Poster Presentation The Joint Annual Scientific Meetings of the Endocrine Society of Australia and the Society for Reproductive Biology 2017

Testosterone for type 2 diabetes prevention in men: A 2-year multicentre, randomised, double-blind, placebo-controlled trial (#189)

Gary Wittert 1 , Evan Atlantis 1 2 , Mathis Grossmann 3 , Bu B Yeap 4 5 , Ann Conway 6 7 , Bronwyn Stuckey 8 , David Handelsman 6 7 , Robert McLachlan 9 10 , Carolyn Allan 9 10 , Alicia Jenkins 11 , Mark Daniel 12 13 , Karen Bracken 11
  1. School of Medicine, University of Adelaide, Adelaide, SA, Australia
  2. School of Nursing and Midwifery, Western Sydney University, Sydney, NSW, Australia
  3. Uiversity of Melbourne, Heidelberg, Vic, Australia
  4. School of Medicine, University of Western Australia, Perth, WA, Australia
  5. Department of Endocrinology and Diabetes, Fiona Stanley Hospital, Perth, WA, Australia
  6. ANZAC Research Institute, Sydney, NSW, Australia
  7. Andrology Department, Concord Hospital, Sydney, NSW, Australia
  8. University of Western Australia, Perth, WA, Australia
  9. Hudson Institute of Medical Research, Melbourne, Vic, Australia
  10. Monash University, Melbourne, Vic, Australia
  11. NHMRC Clinical Trials Centre, University of Sydney, Sydney, NSW, Australia
  12. University of Melbourne, Melbourne, Vic, Australia
  13. University of Canberra, Canberra, ACT, Australia

Background: Low serum testosterone level is associated with increased risk of type 2 diabetes (T2D) in overweight men with impaired glucose tolerance (IGT). It is not known whether testosterone (T) treatment is effective and safe for preventing T2D in this high-risk group.

Aim: To determine in a large, multicentre, double-blinded placebo-controlled RCT, whether T treatment combined with lifestyle intervention (Weight Watchers®) as compared to lifestyle intervention alone, reduces T2D at 2 years.

Study population: Overweight or obese men aged 50-74 years with T ≤14nmol/L, and IGT or newly diagnosed T2D established by an oral glucose tolerance test (OGTT).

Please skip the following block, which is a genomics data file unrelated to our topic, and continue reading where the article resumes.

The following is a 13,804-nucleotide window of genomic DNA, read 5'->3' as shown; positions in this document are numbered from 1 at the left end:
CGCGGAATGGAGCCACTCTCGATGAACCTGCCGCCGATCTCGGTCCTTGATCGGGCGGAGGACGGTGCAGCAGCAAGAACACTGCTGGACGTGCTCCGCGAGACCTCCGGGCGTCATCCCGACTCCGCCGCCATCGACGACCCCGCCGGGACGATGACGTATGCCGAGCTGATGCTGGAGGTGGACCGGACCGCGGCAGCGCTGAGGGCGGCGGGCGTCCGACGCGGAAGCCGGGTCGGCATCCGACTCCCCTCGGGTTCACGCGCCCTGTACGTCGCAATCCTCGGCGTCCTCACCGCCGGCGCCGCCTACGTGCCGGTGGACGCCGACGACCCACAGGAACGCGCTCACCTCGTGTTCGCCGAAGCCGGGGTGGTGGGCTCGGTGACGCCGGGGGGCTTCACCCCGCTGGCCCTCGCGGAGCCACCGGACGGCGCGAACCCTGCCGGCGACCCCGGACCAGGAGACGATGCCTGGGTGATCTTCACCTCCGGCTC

Setting, drug and protocol: Six Australian, capital city-based, tertiary care centres. Injectable testosterone undecanoate (Reandron, Bayer AG) (1000mg/4ml) or vehicle (4ml benzyl benzoate and castor oil only), 1:1 randomisation, at baseline, 6 weeks, and then 3 monthly thereafter. Randomisation stratified by centre, age group, 2-hour serum glucose, current smoking, and first-degree family history of T2D.

Primary endpoint: A non-diabetic 2-hour serum glucose (<11.1mmol/L) on a 75g OGTT at week 102. With 1000 participants, the study has 80% power for a 40% relative-risk reduction.

Secondary endpoints: Waist circumference, BMI, body composition (DEXA); fasting glucose, HbA1c, serum sex steroids and SHBG; peak hand grip strength; sexual function and lower urinary tract symptoms; mood and psychosocial function; adherence to the lifestyle intervention; and health care utilisation and costs. Blood for DNA and serum for markers of inflammation and metabolism will be stored.

Safety: An Independent Data Safety Monitoring Committee (IDSMC) with a focus on haematological, urological and cardiovascular events.

Sub-studies: Changes in bone microarchitecture (T4Bone); motivation and behaviour; telomere length; and effects of extended treatment for up to 4 years (T4DM run-on), and rate of recovery of the hypothalamo-pituitary testicular axis at treatment-end (T4DM run-off).

Trial Registration: ACTRN12612000287831. Funding: NH&MRC APP1030123